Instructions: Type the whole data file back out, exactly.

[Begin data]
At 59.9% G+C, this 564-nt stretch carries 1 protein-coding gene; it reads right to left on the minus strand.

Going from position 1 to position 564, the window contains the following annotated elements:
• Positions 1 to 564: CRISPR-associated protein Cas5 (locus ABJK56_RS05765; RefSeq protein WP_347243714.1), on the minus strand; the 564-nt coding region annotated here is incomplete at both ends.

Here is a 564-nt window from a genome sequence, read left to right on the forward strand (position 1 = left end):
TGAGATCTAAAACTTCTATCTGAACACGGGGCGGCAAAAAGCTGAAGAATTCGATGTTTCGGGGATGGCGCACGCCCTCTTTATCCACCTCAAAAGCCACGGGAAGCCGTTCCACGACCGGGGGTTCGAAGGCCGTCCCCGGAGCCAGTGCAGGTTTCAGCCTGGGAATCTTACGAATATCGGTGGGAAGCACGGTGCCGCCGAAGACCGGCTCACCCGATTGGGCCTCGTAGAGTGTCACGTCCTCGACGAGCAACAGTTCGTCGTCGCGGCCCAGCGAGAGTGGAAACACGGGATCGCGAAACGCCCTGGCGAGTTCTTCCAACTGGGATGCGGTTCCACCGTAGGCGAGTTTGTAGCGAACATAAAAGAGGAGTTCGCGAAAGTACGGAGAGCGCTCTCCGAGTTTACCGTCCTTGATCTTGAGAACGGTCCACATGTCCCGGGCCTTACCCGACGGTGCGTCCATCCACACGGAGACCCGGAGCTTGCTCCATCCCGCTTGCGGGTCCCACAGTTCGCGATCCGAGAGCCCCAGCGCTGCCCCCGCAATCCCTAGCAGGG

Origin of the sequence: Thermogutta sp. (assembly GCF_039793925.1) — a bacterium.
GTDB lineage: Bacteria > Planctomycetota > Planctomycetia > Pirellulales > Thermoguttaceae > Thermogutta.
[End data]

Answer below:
At 59.9% G+C, this 564-nt stretch carries 1 protein-coding gene; it reads right to left on the minus strand.

Going from position 1 to position 564, the window contains the following annotated elements:
• Positions 1 to 564: CRISPR-associated protein Cas5 (locus ABJK56_RS05765; RefSeq protein WP_347243714.1), on the minus strand; the 564-nt coding region annotated here is incomplete at both ends.

Here is a 564-nt window from a genome sequence, read left to right on the forward strand (position 1 = left end):
TGAGATCTAAAACTTCTATCTGAACACGGGGCGGCAAAAAGCTGAAGAATTCGATGTTTCGGGGATGGCGCACGCCCTCTTTATCCACCTCAAAAGCCACGGGAAGCCGTTCCACGACCGGGGGTTCGAAGGCCGTCCCCGGAGCCAGTGCAGGTTTCAGCCTGGGAATCTTACGAATATCGGTGGGAAGCACGGTGCCGCCGAAGACCGGCTCACCCGATTGGGCCTCGTAGAGTGTCACGTCCTCGACGAGCAACAGTTCGTCGTCGCGGCCCAGCGAGAGTGGAAACACGGGATCGCGAAACGCCCTGGCGAGTTCTTCCAACTGGGATGCGGTTCCACCGTAGGCGAGTTTGTAGCGAACATAAAAGAGGAGTTCGCGAAAGTACGGAGAGCGCTCTCCGAGTTTACCGTCCTTGATCTTGAGAACGGTCCACATGTCCCGGGCCTTACCCGACGGTGCGTCCATCCACACGGAGACCCGGAGCTTGCTCCATCCCGCTTGCGGGTCCCACAGTTCGCGATCCGAGAGCCCCAGCGCTGCCCCCGCAATCCCTAGCAGGG

Origin of the sequence: Thermogutta sp. (assembly GCF_039793925.1) — a bacterium.
GTDB lineage: Bacteria > Planctomycetota > Planctomycetia > Pirellulales > Thermoguttaceae > Thermogutta.